In the early 1930s, during the height of The Depression, young people across America gathered to participate in Dance Marathons.
These endurance contests offered the unemployed hopes of temporary fame, small fortune, and the opportunity to dance their cares away. Prizes ranged anywhere between $1000 to $5000, but many contestants participated solely for the promise of food and shelter. Serious competitors danced for days, even weeks at a time. The record stands at 5,148 hours and 28.5 minutes. The contestants were usually allowed a mere 15 minutes of rest for every hour of dancing. Success came to those who had the ability to keep their partner moving at all times; style was irrelevant.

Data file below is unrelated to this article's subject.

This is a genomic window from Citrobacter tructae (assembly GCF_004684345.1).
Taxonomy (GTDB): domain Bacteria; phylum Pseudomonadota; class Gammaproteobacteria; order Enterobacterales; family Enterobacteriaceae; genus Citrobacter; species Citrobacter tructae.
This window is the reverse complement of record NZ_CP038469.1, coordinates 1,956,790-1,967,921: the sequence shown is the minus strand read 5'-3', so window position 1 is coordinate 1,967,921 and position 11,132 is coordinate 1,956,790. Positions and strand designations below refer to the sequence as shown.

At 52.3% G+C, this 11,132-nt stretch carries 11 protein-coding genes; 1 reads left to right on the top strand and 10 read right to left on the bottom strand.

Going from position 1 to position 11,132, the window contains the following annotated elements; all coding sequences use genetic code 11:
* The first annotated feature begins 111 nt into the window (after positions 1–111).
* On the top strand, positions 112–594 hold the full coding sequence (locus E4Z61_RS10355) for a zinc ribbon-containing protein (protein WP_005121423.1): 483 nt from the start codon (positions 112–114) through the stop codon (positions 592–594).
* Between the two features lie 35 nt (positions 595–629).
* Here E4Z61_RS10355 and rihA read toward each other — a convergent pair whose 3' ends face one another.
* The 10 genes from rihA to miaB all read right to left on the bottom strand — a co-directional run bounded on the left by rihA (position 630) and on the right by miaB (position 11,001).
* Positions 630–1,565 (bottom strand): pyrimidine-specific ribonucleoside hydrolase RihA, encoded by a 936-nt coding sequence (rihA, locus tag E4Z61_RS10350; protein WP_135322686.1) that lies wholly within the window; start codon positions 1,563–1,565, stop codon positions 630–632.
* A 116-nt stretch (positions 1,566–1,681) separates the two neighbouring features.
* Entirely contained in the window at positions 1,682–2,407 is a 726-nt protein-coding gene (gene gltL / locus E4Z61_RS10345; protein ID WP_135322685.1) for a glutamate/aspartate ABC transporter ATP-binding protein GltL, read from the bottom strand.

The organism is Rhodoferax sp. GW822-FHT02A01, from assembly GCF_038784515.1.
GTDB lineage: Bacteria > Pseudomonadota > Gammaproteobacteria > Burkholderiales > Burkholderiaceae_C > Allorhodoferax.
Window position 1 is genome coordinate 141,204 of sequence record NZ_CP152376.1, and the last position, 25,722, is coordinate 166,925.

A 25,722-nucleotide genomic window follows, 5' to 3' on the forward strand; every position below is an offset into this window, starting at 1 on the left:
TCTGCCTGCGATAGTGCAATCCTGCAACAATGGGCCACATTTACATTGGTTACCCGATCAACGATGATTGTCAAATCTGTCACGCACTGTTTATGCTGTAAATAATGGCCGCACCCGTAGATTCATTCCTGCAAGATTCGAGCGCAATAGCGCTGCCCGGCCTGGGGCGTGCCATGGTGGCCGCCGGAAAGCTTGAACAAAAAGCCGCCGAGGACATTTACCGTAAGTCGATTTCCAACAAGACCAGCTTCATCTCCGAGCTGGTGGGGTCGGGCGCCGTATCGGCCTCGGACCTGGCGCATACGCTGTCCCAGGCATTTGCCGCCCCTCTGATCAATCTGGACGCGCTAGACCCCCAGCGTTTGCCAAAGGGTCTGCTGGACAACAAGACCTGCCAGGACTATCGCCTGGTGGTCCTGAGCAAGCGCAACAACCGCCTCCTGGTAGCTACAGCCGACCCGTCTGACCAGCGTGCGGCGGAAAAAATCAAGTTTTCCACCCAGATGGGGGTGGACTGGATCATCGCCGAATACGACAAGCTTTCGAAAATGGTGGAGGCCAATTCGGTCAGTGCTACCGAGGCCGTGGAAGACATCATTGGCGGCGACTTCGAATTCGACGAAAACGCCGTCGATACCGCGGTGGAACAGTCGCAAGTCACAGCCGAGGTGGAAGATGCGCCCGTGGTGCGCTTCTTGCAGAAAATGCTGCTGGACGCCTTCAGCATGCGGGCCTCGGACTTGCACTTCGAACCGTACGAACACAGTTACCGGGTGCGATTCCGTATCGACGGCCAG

Due to potential health risks, police and health officials attempted time and time again to shut down these contests. Two contestants literally danced to their deaths right on the dance floor. The dangers, however, did not stop couples from participating, nor spectators from coming to witness others dance themselves to utter exhaustion. The competitions continued on until the early 1940s. For the unemployed, these tests of stamina and displays of fatigue provided an escape from the dreariness and hopelessness of The Depression.